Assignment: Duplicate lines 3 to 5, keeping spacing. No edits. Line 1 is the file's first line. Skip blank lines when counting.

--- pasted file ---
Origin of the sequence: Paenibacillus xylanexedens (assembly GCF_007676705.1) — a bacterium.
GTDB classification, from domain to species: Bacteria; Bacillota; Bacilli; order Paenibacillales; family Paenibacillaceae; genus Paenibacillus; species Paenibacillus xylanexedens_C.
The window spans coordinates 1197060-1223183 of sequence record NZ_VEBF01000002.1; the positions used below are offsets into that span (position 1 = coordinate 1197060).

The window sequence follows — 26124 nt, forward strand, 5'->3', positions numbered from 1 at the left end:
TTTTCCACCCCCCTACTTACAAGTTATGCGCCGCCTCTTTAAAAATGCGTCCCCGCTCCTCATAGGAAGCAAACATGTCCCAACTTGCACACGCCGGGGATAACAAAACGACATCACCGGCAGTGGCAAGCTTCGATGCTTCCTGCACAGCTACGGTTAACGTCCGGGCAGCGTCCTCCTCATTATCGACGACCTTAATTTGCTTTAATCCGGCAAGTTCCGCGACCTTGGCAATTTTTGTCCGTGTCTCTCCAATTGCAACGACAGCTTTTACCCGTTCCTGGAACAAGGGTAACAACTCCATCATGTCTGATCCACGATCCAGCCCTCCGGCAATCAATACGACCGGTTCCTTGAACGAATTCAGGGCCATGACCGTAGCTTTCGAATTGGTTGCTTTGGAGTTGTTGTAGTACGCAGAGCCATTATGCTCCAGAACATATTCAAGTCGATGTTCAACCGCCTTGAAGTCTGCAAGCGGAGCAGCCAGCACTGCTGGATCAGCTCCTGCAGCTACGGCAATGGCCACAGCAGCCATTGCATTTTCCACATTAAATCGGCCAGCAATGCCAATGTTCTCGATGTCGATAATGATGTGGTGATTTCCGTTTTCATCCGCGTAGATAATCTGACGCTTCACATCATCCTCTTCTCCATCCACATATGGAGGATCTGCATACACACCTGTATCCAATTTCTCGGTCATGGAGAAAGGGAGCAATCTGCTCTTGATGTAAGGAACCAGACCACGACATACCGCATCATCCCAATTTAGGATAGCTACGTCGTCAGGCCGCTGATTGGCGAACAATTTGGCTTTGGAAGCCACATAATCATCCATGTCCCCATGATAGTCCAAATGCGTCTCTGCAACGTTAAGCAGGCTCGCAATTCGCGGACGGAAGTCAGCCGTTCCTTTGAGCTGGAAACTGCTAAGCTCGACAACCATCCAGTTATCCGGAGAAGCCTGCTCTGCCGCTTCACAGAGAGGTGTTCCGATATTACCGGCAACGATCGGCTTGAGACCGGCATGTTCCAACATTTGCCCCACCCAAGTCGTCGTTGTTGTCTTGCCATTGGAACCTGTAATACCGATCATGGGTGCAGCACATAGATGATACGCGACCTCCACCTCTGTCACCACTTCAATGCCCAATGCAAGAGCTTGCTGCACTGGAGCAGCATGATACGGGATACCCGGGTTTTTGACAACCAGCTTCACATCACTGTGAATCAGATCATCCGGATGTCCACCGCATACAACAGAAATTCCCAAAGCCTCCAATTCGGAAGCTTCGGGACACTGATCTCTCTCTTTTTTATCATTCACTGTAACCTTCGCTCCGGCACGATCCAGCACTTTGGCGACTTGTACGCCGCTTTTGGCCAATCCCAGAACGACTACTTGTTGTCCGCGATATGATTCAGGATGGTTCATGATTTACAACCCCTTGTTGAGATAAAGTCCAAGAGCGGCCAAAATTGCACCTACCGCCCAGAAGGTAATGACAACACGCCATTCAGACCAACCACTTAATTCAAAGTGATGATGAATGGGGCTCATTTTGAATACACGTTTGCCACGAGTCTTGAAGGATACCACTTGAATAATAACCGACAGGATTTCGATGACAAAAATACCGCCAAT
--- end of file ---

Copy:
The window spans coordinates 1197060-1223183 of sequence record NZ_VEBF01000002.1; the positions used below are offsets into that span (position 1 = coordinate 1197060).

The window sequence follows — 26124 nt, forward strand, 5'->3', positions numbered from 1 at the left end:
TTTTCCACCCCCCTACTTACAAGTTATGCGCCGCCTCTTTAAAAATGCGTCCCCGCTCCTCATAGGAAGCAAACATGTCCCAACTTGCACACGCCGGGGATAACAAAACGACATCACCGGCAGTGGCAAGCTTCGATGCTTCCTGCACAGCTACGGTTAACGTCCGGGCAGCGTCCTCCTCATTATCGACGACCTTAATTTGCTTTAATCCGGCAAGTTCCGCGACCTTGGCAATTTTTGTCCGTGTCTCTCCAATTGCAACGACAGCTTTTACCCGTTCCTGGAACAAGGGTAACAACTCCATCATGTCTGATCCACGATCCAGCCCTCCGGCAATCAATACGACCGGTTCCTTGAACGAATTCAGGGCCATGACCGTAGCTTTCGAATTGGTTGCTTTGGAGTTGTTGTAGTACGCAGAGCCATTATGCTCCAGAACATATTCAAGTCGATGTTCAACCGCCTTGAAGTCTGCAAGCGGAGCAGCCAGCACTGCTGGATCAGCTCCTGCAGCTACGGCAATGGCCACAGCAGCCATTGCATTTTCCACATTAAATCGGCCAGCAATGCCAATGTTCTCGATGTCGATAATGATGTGGTGATTTCCGTTTTCATCCGCGTAGATAATCTGACGCTTCACATCATCCTCTTCTCCATCCACATATGGAGGATCTGCATACACACCTGTATCCAATTTCTCGGTCATGGAGAAAGGGAGCAATCTGCTCTTGATGTAAGGAACCAGACCACGACATACCGCATCATCCCAATTTAGGATAGCTACGTCGTCAGGCCGCTGATTGGCGAACAATTTGGCTTTGGAAGCCACATAATCATCCATGTCCCCATGATAGTCCAAATGCGTCTCTGCAACGTTAAGCAGGCTCGCAATTCGCGGACGGAAGTCAGCCGTTCCTTTGAGCTGGAAACTGCTAAGCTCGACAACCATCCAGTTATCCGGAGAAGCCTGCTCTGCCGCTTCACAGAGAGGTGTTCCGATATTACCGGCAACGATCGGCTTGAGACCGGCATGTTCCAACATTTGCCCCACCCAAGTCGTCGTTGTTGTCTTGCCATTGGAACCTGTAATACCGATCATGGGTGCAGCACATAGATGATACGCGACCTCCACCTCTGTCACCACTTCAATGCCCAATGCAAGAGCTTGCTGCACTGGAGCAGCATGATACGGGATACCCGGGTTTTTGACAACCAGCTTCACATCACTGTGAATCAGATCATCCGGATGTCCACCGCATACAACAGAAATTCCCAAAGCCTCCAATTCGGAAGCTTCGGGACACTGATCTCTCTCTTTTTTATCATTCACTGTAACCTTCGCTCCGGCACGATCCAGCACTTTGGCGACTTGTACGCCGCTTTTGGCCAATCCCAGAACGACTACTTGTTGTCCGCGATATGATTCAGGATGGTTCATGATTTACAACCCCTTGTTGAGATAAAGTCCAAGAGCGGCCAAAATTGCACCTACCGCCCAGAAGGTAATGACAACACGCCATTCAGACCAACCACTTAATTCAAAGTGATGATGAATGGGGCTCATTTTGAATACACGTTTGCCACGAGTCTTGAAGGATACCACTTGAATAATAACCGACAGGATTTCGATGACAAAAATACCGCCAAT